Google plans to release an open-source extension that will work across all browsers, enabling users to see what cookies are being used to track them across Google properties and the ability to block or whitelist specific publishers and websites within their user settings.
“Google is now making it much easier for users to opt out as well as be more informed about what’s going on with cookie tracking. It will impact advertising. If you haven’t done so, now is the time to prepare and strengthen your first-party data capabilities.”
-Jodi Daniels, Founder and CEO at Red Clover Advisors
Greater Cookie Controls Focused on Ad Transparency
Google’s big reveal at the developer conference was flanked by accompanying announcements on both Chromium and Google blogs.
“Today we’re committing to a new level of ads transparency. We want to give users more visibility into the data used to personalize ads and the companies involved in the process,” writes Prabhakar Raghavan, SVP of Google Ads & Commerce.
“For the ads that Google shows on our own properties and those of our publishing partners, we will disclose new information through an open-source browser extension that will work across different browsers.”
Google stopped short of revealing what the browser extension controls look like or how they work, but we do know that users will be able to see:
• What cookies are being used to track their browsing activity
• The names of the ad tech companies and publishers behind the tracking
• Factors that resulted in an ad displaying
… and have the option to block and whitelist cookies from specific publishers.
What Does It Mean For Advertisers?
Make no mistake: cookies are an important tool for advertisers to track and gather data that is critical to informing user behavior and targeting across the web.
Reducing advertisers’ ability to track and understand user behavior will no doubt affect the efficacy of cookie-based targeting practices.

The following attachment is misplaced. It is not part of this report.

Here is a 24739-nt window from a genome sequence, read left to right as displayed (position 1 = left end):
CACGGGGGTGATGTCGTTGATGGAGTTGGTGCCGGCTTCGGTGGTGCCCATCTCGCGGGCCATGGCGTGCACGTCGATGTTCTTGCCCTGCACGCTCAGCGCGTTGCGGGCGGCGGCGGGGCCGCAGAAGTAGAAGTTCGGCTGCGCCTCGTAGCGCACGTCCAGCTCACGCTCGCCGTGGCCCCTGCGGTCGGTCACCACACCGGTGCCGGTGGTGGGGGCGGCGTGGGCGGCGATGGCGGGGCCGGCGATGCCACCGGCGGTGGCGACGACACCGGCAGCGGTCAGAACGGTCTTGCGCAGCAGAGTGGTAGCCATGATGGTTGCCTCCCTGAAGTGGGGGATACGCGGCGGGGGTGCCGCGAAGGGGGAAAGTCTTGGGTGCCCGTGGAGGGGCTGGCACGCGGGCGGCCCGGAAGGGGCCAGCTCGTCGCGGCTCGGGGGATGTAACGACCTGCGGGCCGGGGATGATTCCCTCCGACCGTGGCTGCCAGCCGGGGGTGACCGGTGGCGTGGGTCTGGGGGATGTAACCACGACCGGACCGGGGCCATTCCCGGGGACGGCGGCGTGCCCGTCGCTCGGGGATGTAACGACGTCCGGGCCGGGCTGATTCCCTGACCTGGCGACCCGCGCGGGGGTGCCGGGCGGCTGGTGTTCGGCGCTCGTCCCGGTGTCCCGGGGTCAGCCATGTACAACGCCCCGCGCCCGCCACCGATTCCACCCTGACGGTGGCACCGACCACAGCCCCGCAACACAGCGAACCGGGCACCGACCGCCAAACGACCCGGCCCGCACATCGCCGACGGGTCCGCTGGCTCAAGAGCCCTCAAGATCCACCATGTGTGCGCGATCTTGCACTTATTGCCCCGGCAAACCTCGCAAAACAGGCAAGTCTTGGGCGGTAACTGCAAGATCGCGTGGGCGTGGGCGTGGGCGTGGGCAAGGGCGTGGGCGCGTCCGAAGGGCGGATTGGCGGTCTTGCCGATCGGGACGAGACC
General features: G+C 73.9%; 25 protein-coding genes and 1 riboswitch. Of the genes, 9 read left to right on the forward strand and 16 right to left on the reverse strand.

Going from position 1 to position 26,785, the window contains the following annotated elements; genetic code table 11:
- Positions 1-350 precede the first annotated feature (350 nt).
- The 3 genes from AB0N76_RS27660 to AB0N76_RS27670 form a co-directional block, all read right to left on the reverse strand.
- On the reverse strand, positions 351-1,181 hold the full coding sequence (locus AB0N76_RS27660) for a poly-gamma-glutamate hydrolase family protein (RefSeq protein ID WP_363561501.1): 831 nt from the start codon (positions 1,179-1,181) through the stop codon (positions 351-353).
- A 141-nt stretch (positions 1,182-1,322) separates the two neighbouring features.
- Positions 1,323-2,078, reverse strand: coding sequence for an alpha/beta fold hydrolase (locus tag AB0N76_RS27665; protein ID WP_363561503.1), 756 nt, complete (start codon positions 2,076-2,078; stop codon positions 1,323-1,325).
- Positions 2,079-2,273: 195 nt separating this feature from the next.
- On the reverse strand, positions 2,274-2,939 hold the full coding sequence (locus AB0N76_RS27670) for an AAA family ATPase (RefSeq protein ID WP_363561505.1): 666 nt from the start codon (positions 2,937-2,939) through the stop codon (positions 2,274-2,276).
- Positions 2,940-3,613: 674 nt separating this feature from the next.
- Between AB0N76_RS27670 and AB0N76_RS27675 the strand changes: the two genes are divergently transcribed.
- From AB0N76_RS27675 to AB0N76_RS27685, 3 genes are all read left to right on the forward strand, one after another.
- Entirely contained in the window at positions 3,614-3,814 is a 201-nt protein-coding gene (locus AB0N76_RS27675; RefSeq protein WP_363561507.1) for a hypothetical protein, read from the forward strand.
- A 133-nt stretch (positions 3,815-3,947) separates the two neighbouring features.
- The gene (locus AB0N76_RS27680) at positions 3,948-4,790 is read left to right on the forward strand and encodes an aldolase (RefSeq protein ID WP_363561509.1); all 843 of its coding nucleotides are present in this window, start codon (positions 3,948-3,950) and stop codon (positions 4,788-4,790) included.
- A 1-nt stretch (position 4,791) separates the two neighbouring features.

From the fallout of the Cambridge Analytica data controversy to Apple’s Safari Intelligent Tracking Prevention (ITP) to the wide-reaching data consent and controls of GDPR in Europe and CCPA in California; we’re in the midst of an industry-wide crackdown on third-party data practices that were once taken for granted by advertisers.
The good news is that it isn’t as bad as it seems — progress in privacy protection is in the collective interest of both users and the companies that want to earn their trust.
“This is good for consumers and companies who recognize the need for privacy and trust. For companies to really explain what’s happening on their sites,” explains Daniels.
“It will impact advertising, however.”
“Middle ad tech players may have smaller pools of data. CPMs for quality data will likely rise. Many advertisers will need a more sophisticated approach to make ads more relevant instead of just chasing down what they think is the right target.”
It’s one of the many reasons advertisers need to place more emphasis on creative performance to create relevant and high-quality experiences tailored to the user.
“We should see this as an opportunity to engage with those customers in an improved way. Create compelling content and engaging videos across digital platforms to create a solid, trust-based relationship,” explains Daniels.
“It will impact Google Analytics and it will increase our reliance on first rather than third-party data and our direct relationships with consumers.”
How Advertisers Can Prepare for the Change
Curbing reliance on third-party cookies is a call to action for advertisers and businesses to strengthen their first-party data initiatives with customers.
Here are some ways that advertisers can prepare for the change:
1. Review Your Current Third-party Cookie Processes
“Audit your tags, current collection techniques, and understand how the change will impact your current processes,” says Daniels.
2. Build & Review Your Email List
“Build a strong email list. Don’t forget to employ good email hygiene – list cleanse, GDPR compliance, etc,” says Daniels.
“If deploying cookies in emails, those need to be properly disclosed in email.”
3. Keep Your Users Informed
“Review privacy notice and website to ensure disclosures are clear and timely,” says Daniels.
“Make sure that what is being done on your end is accurately reflected in the privacy notice.”
4. Review Your Overall Data Strategy
“What first-party data do you currently use? Which kind of first-party data could you potentially leverage to better reach your audience?” says Daniels.
“Make sure the use of data in the campaign will not surprise customers.”
At the end of the day, advertisers need to remain agile to adapt to the changing expectations of user privacy and the resulting policies that impact data collection practices.
“This is the start, not the end. There will likely be more shifts, more tools to allow the user to control their personal data.”
Want to learn more?
How Will Facebook’s Clear History Tool Impact Advertisers?
The Marketer’s Guide to GDPR Compliance
Why Advertisers Need To Renew Focus On Creative Performance